Marketing the Frontier
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Pioneers Head West
Marketing the Frontier
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Marketing the Frontier
A misleading advertising campaign convinces thousands to head west
The first settlers to head to the Canadian prairies were lured by cheap land and big promises.
Pioneers were lured to western Canada in the late 1800s by pamphlets promising a better life in the new  frontier. (As portrayed in Canada: A People's History)
Pioneers were lured to western Canada in the late 1800s by pamphlets promising a better life in the new frontier. (As portrayed in Canada: A People's History)

Prairie land was advertised in central Canada, England, Scotland and Europe. The Canadian government offered families 160 acres for a $10 deposit.

Pamphlet writing became a literary genre in its own right as writers tried to find grand ways to describe the prairies. Pamphlets were published often exaggerating the sort of life immigrants would find on the Canadian frontier.

One of the most inventive pamphlet writers was Thomas Spense:

"Situated where the great stream of human life will pour its mightiest flood," Spence wrote, "Beneficiently endowed with nature's riches, and illumed by such a light, there will be no portion of all earth's domain surpassing in glory and grandeur the future of Canada's North-West.... Feeling himself every inch a man, as he gazes upon the unclaimed acres which shall reward his toil, the settler breathes a freer air, his bosom swells with a prouder purpose, and his strong arms achieve unwonted results."

The Canadian immigration literature also dealt with its biggest competitor for settlers - the United States. The pamphlets warned of warm, disease-carrying breezes and the wasting torpor to the south.

Pamphlets also targeted specific markets. Literature directed to the English peasant highlighted the availability of land and the new egalitarian society to be found on the prairies. For those living in the cities, the authors talked about the clear air and the pristine moral climate.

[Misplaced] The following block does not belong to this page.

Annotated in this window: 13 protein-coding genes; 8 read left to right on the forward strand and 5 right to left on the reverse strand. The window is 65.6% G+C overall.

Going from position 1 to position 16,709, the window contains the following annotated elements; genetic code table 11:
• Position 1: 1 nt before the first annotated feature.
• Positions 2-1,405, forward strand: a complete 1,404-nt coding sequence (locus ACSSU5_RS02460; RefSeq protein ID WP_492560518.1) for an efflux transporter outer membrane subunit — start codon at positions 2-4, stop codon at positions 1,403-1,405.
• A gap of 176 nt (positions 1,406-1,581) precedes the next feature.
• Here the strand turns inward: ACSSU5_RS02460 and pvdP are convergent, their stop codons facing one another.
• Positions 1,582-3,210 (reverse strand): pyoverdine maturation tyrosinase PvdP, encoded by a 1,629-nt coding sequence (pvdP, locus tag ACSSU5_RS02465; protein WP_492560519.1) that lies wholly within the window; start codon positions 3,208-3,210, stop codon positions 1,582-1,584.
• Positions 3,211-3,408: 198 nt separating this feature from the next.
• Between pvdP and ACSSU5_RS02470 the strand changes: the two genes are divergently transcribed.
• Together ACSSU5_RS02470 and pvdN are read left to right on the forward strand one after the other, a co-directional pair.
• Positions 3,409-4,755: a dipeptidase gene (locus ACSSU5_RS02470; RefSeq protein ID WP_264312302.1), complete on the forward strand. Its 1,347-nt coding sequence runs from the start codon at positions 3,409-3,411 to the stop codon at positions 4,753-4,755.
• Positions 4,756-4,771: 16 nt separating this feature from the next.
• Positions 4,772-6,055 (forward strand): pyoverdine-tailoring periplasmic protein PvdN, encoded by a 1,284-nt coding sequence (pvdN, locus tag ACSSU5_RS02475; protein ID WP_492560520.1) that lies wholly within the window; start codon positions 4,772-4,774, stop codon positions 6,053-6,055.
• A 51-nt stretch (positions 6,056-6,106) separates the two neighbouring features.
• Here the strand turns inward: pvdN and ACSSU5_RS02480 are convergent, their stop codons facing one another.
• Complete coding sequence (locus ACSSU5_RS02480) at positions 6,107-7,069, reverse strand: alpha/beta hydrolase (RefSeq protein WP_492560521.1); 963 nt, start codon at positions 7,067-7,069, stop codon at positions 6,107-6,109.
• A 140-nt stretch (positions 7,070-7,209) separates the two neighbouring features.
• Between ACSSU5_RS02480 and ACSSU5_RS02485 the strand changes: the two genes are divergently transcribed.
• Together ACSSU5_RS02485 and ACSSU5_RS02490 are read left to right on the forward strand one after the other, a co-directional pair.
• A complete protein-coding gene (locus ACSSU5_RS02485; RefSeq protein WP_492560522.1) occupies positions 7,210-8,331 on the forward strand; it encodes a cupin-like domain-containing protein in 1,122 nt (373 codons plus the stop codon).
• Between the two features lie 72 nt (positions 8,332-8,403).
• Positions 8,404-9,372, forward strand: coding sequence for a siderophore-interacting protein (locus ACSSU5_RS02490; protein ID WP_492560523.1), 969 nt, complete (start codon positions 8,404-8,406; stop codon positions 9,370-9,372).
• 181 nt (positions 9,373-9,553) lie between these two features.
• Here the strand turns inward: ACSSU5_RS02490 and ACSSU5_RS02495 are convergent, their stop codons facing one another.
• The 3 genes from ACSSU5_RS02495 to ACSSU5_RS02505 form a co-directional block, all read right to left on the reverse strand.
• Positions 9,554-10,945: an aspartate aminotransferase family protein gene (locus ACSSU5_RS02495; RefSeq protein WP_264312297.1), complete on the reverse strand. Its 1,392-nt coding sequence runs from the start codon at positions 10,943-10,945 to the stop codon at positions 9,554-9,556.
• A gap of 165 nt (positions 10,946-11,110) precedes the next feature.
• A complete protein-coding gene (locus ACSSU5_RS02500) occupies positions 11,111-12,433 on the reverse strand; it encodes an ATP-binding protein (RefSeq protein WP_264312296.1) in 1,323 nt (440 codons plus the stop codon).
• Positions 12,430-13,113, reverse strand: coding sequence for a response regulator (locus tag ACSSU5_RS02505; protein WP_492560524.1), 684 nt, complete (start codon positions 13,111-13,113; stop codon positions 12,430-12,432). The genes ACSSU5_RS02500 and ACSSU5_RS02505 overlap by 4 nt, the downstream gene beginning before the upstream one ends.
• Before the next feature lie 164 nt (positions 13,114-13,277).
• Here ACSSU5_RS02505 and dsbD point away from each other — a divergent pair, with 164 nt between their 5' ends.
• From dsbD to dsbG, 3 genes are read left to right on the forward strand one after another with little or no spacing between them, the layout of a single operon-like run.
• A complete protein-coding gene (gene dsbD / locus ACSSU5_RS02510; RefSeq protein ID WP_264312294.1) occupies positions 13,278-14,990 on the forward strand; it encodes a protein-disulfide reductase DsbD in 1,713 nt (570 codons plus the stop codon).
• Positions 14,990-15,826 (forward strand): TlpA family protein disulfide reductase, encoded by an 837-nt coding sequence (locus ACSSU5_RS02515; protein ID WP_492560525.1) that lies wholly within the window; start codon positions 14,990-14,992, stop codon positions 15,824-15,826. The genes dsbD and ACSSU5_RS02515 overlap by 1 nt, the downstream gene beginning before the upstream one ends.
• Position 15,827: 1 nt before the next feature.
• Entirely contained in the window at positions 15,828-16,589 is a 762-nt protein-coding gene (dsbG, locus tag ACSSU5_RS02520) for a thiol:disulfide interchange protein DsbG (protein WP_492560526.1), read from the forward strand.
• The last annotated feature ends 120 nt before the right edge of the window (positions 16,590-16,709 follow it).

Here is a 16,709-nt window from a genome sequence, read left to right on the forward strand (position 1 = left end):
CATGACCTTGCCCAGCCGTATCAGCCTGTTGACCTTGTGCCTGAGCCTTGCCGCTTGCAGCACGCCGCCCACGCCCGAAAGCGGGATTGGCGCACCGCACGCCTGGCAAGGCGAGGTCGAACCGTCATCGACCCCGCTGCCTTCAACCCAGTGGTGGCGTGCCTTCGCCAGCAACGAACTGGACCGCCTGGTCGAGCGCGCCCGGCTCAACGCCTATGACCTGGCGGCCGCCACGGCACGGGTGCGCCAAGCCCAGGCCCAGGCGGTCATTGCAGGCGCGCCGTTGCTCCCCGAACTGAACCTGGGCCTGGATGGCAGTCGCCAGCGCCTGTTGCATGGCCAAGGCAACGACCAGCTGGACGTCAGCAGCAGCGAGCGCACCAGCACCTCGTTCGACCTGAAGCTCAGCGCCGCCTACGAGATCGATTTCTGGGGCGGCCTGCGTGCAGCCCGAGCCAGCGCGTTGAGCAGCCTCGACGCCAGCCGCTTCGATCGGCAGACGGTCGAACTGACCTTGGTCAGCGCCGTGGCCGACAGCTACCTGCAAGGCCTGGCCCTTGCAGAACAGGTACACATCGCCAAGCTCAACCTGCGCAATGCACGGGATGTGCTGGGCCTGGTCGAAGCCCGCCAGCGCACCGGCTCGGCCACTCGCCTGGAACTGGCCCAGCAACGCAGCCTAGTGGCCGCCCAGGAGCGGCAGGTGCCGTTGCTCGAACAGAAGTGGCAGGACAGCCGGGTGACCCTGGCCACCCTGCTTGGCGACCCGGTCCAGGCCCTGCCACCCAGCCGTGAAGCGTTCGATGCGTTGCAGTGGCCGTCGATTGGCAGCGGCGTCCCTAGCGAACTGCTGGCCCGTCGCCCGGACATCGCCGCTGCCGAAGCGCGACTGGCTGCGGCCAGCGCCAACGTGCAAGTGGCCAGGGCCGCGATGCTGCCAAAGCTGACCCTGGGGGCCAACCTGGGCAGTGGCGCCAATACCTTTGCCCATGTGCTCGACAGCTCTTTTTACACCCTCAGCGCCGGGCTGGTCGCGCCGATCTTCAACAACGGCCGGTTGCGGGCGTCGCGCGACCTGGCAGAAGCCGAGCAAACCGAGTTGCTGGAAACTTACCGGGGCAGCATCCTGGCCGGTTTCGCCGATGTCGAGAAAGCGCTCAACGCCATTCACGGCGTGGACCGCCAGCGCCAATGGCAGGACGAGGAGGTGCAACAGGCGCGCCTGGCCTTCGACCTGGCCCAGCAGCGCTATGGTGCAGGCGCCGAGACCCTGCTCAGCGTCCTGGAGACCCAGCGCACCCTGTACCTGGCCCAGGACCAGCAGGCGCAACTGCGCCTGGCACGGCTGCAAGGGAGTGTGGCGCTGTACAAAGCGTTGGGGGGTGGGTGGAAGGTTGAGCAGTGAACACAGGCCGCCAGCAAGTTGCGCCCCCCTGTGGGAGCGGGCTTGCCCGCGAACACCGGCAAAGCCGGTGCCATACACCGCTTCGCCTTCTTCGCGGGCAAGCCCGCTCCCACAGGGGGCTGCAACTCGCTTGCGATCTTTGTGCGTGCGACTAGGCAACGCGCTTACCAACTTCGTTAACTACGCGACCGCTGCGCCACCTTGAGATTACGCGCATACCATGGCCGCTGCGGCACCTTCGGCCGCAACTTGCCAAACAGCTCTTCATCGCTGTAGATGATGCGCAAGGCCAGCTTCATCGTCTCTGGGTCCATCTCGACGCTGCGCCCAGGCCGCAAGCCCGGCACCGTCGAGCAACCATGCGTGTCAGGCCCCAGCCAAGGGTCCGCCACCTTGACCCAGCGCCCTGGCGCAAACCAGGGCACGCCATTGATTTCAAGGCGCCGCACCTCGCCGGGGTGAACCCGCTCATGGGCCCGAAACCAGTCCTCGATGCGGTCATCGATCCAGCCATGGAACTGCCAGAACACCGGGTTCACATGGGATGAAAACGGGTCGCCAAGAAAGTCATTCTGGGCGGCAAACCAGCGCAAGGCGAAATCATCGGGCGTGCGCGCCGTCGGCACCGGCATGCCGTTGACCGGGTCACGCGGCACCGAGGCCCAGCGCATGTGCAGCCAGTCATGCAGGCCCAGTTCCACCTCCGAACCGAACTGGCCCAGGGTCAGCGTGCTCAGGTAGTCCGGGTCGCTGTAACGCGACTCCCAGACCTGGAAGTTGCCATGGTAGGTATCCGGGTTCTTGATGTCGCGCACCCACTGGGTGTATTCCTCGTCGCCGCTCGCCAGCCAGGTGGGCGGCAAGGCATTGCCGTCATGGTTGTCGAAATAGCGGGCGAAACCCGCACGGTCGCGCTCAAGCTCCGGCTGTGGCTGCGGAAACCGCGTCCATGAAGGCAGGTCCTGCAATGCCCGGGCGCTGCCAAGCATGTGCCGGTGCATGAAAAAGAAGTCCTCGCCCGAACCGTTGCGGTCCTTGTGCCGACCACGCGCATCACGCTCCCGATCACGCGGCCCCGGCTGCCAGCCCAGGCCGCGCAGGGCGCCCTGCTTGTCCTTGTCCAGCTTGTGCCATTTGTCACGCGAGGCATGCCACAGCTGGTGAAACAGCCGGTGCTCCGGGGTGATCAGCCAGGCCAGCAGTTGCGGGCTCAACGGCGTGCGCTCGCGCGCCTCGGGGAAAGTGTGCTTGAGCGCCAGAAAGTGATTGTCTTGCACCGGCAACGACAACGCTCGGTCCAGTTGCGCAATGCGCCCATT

Soon people began to trickle into the prairies choosing to believe the promises of a new life. Mary Louisa Cummins recalled the advertising campaign that brought her and her husband from England to the Canadian plains.

"At the time, the CPR (Canadian Pacific Railway) was plastering the country with fascinating pictures of glorious wheat fields on the great prairies," she wrote. "There was a fortune for everyone in three years not to mention glittering promises of practically free land. Hopes were high. So we, poor fools, fell into the trap."

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Tales on the Trails

Mounties Saddle Up
A legendary police force is born on the western frontier.
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Tales on the Trails
Following their dreams, pioneers travel a nightmare journey across the Praires.
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Quebecers in New England
French Canadians flee to the U.S. for work and ignore pleas to settle Canada's West
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Winnipeg Boomtown
The little prairie town enter a golden age as it becomes the gateway to the West
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